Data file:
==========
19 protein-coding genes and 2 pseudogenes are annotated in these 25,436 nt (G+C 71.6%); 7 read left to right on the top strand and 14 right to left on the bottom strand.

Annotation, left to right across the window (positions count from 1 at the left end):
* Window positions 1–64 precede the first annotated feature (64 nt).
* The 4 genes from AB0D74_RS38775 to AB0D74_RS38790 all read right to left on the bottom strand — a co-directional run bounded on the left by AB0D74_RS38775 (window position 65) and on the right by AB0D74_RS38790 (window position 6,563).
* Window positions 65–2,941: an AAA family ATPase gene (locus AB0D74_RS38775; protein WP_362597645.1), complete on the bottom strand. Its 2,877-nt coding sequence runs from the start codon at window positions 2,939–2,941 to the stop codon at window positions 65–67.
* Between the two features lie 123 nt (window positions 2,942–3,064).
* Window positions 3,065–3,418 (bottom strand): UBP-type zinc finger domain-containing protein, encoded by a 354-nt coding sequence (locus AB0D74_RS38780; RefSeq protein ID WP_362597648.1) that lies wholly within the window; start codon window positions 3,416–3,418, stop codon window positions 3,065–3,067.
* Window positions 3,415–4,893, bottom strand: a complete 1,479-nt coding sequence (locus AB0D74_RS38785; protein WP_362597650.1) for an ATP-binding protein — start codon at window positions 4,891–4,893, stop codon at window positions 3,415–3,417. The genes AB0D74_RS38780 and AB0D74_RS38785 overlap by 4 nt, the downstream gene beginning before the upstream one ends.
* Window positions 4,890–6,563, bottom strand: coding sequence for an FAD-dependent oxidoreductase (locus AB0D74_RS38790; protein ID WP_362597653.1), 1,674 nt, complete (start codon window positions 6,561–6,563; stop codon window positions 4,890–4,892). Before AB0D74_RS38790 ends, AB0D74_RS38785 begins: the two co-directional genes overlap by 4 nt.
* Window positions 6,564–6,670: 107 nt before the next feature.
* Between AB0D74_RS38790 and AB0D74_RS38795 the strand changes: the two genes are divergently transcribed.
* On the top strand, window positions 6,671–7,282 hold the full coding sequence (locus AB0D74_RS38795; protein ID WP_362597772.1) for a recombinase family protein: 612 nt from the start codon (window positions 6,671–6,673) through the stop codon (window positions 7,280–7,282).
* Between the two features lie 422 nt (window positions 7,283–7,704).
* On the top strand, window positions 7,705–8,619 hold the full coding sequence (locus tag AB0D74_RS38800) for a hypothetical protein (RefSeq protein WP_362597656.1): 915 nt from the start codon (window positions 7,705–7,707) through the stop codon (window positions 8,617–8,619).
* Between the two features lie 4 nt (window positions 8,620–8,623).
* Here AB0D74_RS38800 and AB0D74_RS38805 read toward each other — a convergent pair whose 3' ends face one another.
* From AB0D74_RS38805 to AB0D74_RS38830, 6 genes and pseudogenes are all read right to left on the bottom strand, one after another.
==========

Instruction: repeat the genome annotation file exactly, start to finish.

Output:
19 protein-coding genes and 2 pseudogenes are annotated in these 25,436 nt (G+C 71.6%); 7 read left to right on the top strand and 14 right to left on the bottom strand.

Annotation, left to right across the window (positions count from 1 at the left end):
* Window positions 1–64 precede the first annotated feature (64 nt).
* The 4 genes from AB0D74_RS38775 to AB0D74_RS38790 all read right to left on the bottom strand — a co-directional run bounded on the left by AB0D74_RS38775 (window position 65) and on the right by AB0D74_RS38790 (window position 6,563).
* Window positions 65–2,941: an AAA family ATPase gene (locus AB0D74_RS38775; protein WP_362597645.1), complete on the bottom strand. Its 2,877-nt coding sequence runs from the start codon at window positions 2,939–2,941 to the stop codon at window positions 65–67.
* Between the two features lie 123 nt (window positions 2,942–3,064).
* Window positions 3,065–3,418 (bottom strand): UBP-type zinc finger domain-containing protein, encoded by a 354-nt coding sequence (locus AB0D74_RS38780; RefSeq protein ID WP_362597648.1) that lies wholly within the window; start codon window positions 3,416–3,418, stop codon window positions 3,065–3,067.
* Window positions 3,415–4,893, bottom strand: a complete 1,479-nt coding sequence (locus AB0D74_RS38785; protein WP_362597650.1) for an ATP-binding protein — start codon at window positions 4,891–4,893, stop codon at window positions 3,415–3,417. The genes AB0D74_RS38780 and AB0D74_RS38785 overlap by 4 nt, the downstream gene beginning before the upstream one ends.
* Window positions 4,890–6,563, bottom strand: coding sequence for an FAD-dependent oxidoreductase (locus AB0D74_RS38790; protein ID WP_362597653.1), 1,674 nt, complete (start codon window positions 6,561–6,563; stop codon window positions 4,890–4,892). Before AB0D74_RS38790 ends, AB0D74_RS38785 begins: the two co-directional genes overlap by 4 nt.
* Window positions 6,564–6,670: 107 nt before the next feature.
* Between AB0D74_RS38790 and AB0D74_RS38795 the strand changes: the two genes are divergently transcribed.
* On the top strand, window positions 6,671–7,282 hold the full coding sequence (locus AB0D74_RS38795; protein ID WP_362597772.1) for a recombinase family protein: 612 nt from the start codon (window positions 6,671–6,673) through the stop codon (window positions 7,280–7,282).
* Between the two features lie 422 nt (window positions 7,283–7,704).
* On the top strand, window positions 7,705–8,619 hold the full coding sequence (locus tag AB0D74_RS38800) for a hypothetical protein (RefSeq protein WP_362597656.1): 915 nt from the start codon (window positions 7,705–7,707) through the stop codon (window positions 8,617–8,619).
* Between the two features lie 4 nt (window positions 8,620–8,623).
* Here AB0D74_RS38800 and AB0D74_RS38805 read toward each other — a convergent pair whose 3' ends face one another.
* From AB0D74_RS38805 to AB0D74_RS38830, 6 genes and pseudogenes are all read right to left on the bottom strand, one after another.